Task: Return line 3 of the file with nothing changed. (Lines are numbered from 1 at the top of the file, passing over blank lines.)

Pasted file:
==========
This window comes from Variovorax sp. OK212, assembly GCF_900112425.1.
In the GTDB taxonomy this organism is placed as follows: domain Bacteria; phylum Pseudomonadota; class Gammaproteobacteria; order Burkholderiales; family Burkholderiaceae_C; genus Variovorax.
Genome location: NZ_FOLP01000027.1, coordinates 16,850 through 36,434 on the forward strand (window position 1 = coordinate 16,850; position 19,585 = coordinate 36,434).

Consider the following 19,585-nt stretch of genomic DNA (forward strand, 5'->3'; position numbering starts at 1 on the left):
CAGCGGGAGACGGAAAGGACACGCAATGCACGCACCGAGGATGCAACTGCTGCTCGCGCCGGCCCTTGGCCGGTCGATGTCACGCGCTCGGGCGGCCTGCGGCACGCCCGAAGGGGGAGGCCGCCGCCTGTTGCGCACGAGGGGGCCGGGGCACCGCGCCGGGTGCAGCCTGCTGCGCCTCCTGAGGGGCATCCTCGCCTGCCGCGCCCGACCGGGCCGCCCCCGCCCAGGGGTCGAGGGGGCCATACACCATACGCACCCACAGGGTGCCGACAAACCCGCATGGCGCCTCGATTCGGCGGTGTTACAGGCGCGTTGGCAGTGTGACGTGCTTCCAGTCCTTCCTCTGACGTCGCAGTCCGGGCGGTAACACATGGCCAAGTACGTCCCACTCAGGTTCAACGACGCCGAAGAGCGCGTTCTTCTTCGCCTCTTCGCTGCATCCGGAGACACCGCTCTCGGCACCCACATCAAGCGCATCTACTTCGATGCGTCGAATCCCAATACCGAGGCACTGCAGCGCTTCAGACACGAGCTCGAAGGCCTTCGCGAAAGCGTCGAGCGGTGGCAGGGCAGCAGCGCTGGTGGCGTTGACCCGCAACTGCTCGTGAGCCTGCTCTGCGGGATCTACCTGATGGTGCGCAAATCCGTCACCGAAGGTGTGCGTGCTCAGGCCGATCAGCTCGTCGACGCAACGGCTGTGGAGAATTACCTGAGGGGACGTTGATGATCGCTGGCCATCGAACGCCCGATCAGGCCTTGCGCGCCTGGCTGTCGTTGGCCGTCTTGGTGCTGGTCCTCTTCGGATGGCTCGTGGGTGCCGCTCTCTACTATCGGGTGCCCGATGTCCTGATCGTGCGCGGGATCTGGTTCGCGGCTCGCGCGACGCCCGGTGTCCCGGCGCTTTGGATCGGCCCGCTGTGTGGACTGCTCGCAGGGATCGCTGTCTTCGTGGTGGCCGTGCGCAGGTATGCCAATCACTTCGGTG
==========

Genome location: NZ_FOLP01000027.1, coordinates 16,850 through 36,434 on the forward strand (window position 1 = coordinate 16,850; position 19,585 = coordinate 36,434).